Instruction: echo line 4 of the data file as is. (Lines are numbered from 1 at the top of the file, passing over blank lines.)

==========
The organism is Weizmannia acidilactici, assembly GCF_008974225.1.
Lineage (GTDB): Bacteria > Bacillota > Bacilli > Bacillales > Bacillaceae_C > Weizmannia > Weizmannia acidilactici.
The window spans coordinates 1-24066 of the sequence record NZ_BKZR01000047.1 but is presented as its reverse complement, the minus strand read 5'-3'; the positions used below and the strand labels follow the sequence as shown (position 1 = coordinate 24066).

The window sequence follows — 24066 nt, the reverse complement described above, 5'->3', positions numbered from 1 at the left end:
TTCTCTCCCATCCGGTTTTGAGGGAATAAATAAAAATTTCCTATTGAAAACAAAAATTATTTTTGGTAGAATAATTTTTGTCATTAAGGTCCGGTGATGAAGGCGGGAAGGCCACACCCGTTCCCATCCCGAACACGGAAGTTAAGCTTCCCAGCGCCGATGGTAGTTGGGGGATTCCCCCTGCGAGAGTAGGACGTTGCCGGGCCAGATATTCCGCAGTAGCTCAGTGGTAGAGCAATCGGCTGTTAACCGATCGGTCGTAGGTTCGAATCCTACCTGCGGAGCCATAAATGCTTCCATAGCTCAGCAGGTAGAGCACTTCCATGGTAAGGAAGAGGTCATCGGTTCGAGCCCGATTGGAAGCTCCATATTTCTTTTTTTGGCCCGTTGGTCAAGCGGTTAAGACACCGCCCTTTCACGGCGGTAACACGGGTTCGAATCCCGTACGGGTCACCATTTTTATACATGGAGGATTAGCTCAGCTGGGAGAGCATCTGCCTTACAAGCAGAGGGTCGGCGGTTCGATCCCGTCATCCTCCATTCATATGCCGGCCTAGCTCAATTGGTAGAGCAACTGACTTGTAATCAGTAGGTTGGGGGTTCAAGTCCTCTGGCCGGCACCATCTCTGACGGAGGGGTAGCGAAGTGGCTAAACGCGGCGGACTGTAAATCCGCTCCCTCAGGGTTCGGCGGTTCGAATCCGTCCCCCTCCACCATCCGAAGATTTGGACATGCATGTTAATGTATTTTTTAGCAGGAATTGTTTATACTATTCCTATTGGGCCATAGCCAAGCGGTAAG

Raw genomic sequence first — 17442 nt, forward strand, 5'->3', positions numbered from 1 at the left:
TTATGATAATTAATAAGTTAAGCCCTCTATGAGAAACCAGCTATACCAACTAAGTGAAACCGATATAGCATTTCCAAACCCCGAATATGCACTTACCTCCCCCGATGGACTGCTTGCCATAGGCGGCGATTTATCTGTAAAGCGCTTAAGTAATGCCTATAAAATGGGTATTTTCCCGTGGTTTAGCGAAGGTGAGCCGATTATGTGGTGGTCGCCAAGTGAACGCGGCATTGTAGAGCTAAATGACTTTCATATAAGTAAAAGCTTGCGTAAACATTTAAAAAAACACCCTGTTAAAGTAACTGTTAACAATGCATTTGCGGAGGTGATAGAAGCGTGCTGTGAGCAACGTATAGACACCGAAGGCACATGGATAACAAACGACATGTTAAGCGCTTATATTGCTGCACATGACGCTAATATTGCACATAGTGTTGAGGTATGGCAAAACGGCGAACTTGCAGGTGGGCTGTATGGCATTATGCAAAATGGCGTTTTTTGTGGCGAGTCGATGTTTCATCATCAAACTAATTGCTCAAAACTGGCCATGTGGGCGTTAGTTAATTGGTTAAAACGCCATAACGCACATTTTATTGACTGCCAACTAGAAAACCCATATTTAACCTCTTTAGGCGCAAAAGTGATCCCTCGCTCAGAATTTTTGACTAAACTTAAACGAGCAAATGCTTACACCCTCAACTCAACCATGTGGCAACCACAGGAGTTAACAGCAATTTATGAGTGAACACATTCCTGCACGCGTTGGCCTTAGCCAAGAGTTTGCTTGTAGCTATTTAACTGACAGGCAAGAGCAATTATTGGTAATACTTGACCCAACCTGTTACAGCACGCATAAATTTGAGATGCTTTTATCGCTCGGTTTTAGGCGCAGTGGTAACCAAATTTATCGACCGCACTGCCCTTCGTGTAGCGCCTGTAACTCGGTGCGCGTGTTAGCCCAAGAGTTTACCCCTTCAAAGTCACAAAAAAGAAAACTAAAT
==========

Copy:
The window sequence follows — 24066 nt, the reverse complement described above, 5'->3', positions numbered from 1 at the left end: